Herpes simplex virus 2 (HSV-2) is a sexually transmitted infection that can cause painful, recurrent lesions in the genital skin and mucosa. HSV-2 initially infects genital epithelial cells before establishing latency in the dorsal root ganglion, from where it can reactivate and cause recurrent lesions at the site of infection. Symptom severity varies greatly among HSV-2+ individuals, ranging from asymptomatic infection to frequent symptomatic reactivation. The mechanisms behind the variability in viral control are incompletely understood, but it is appreciated that tissue-resident T cells at the site of infection are indispensable for local HSV-2 control. However, the roles of B cells—and the antibodies they produce—at the site of infection are less defined.
Drs. Emily Ford and Anton Sholukh from the Corey lab (Vaccine and Infectious Disease Division), along with colleagues from the University of Washington, sought to understand the role of local (or tissue-based) humoral immune responses in HSV-2 reactivation and viral control. In a recent Journal of Clinical Investigation article, the authors collected lesion biopsies during active HSV-2 outbreaks and at various time points post-lesion healing, along with biopsies from healthy control skin. They first looked for the presence of B cells by immunofluorescence (IF) staining, and found that B cells were more abundant during active lesion and early healing timepoints, and rarely seen in control or well-healed lesion sites. Additionally, they found some tissue-based B cells clustered with T cells, suggesting that B cells may have an important role in antigen presentation to anti-viral T cells. These findings demonstrate that tissue B cells are present in tissues involved by HSV-2 reactivation and are more abundant during active infection, suggesting that the humoral immune response may be important for HSV-2 control.
After establishing that B cells were present near HSV-2 lesions, the study next focused on whether tissue B cells produce antibody during HSV-2 lesion outbreaks. Although some B cells found near lesions expressed markers of antigen-inexperience—and were therefore likely unable to produce antibody— they found a subset of B cells expressing markers congruent with antibody secretion. The authors performed fluorescence in situ hybridization (FISH) to detect immunoglobulin (Ig) subtype IgG RNA, and found cells laden with abundant IgG transcripts present in lesion, but not control, samples. To confirm the presence of local antibody in biopsies, they stained for IgG protein by IF, and found that antibody production coincided with active lesions and that antibody was physically concentrated near active lesions but not in healed or control skin. These findings demonstrate that B cells of various developmental stages are concurrently present within HSV-2 lesions, suggesting that different B cell subsets may simultaneously carry out discrete roles such as antigen presentation to T cells and antibody production.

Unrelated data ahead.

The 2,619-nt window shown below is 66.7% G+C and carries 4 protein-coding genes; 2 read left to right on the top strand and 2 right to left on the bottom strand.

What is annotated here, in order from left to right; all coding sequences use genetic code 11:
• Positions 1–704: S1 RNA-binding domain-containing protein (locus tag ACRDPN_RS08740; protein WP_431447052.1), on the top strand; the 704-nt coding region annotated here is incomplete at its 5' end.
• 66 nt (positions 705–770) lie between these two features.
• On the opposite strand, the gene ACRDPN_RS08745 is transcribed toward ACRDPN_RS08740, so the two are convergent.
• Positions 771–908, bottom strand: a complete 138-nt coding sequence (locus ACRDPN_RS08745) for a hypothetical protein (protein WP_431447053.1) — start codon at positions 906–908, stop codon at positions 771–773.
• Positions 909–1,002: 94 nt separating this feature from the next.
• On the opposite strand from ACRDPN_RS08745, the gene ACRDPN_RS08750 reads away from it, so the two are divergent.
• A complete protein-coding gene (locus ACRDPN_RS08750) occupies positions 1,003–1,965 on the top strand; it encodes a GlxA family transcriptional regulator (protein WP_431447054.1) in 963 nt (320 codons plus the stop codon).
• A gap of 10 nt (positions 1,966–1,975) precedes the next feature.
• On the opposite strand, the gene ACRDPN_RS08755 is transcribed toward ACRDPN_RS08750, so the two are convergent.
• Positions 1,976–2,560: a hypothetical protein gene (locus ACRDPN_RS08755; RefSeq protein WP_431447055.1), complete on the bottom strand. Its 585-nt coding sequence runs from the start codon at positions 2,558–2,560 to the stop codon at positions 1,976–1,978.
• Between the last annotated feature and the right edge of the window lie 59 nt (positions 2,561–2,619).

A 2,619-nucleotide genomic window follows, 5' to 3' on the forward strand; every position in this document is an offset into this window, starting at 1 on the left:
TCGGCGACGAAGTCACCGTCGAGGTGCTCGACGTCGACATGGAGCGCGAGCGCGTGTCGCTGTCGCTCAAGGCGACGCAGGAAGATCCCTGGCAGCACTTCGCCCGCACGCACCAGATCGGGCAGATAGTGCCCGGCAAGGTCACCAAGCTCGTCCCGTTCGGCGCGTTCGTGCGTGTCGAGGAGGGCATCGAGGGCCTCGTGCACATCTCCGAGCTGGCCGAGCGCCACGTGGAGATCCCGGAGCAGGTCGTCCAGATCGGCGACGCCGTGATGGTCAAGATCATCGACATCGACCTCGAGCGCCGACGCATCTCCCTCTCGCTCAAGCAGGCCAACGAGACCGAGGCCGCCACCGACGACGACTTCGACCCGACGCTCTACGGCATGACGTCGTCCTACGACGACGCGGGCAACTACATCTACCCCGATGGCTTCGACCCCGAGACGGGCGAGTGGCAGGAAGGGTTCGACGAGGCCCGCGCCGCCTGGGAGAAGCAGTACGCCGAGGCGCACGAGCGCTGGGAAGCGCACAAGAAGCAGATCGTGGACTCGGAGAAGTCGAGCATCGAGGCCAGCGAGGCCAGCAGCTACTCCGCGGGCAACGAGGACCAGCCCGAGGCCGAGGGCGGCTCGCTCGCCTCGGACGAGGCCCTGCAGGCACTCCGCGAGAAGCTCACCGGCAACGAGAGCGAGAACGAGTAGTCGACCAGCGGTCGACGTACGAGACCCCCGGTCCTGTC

To determine if the antibody found at the lesion site was HSV-2-specific, the authors extracted antibody from both biopsies and serum and assayed for antibody specificity to HSV-2 or common, seroprevalent control antigens. HSV-2-specific antibody concentrations in tissue were dynamic, spiking at the time of active lesions, while antigen-specific antibodies in the serum remained stable over time. To explain this result, the authors hypothesize that antigen-specific antibody is either produced by locally infiltrating B cells. Together, these results suggest that the humoral immune response contributes to the control of HSV-2 reactivation and that tissue B cells increase production of HSV-2-specific antibody to control viral load and to facilitate virus clearance.
Tissue-resident T cells at the site of HSV-2 infection are known to be crucial to control HSV-2 reactivation, but this work demonstrates that B cells may be underappreciated for their roles in anti-HSV-2 immunity. B cells may both directly control HSV-2 spread through secreting antibody binding to virus and by presenting antigen to local T cells, activating these T cells to kill virally-infected cells. Going forward, Dr. Ford explained that their “two main future goals are to investigate the functional role that B cells play in inflammatory infiltrates during and after infection and to try to understand where these B cells are coming from, though of course both of those are really big questions. The work here definitely poses more questions than it answers, but we’re excited to keep digging.”
This work was supported by the National Institutes of Health and a Fred Hutchinson Cancer Research Center Vaccine and Infectious Diseases Division Initiative grant.
Fred Hutch/UW Cancer Consortium members Anna Wald, Jia Zhu, and Larry Corey contributed to this work.
Ford ES, Sholukh AM, Boytz R, Carmack SS, Klock A, Phasouk K, Shao D, Rossenkhan R, Edlefsen PT, Peng T, Johnston C, Wald A, Zhu J, Corey L. B cells, antibody-secreting cells, and virus-specific antibodies respond to herpes simplex virus 2 reactivation in skin. J Clin Invest. 2021;131(9):e142088. https://doi.org/10.1172/JCI142088.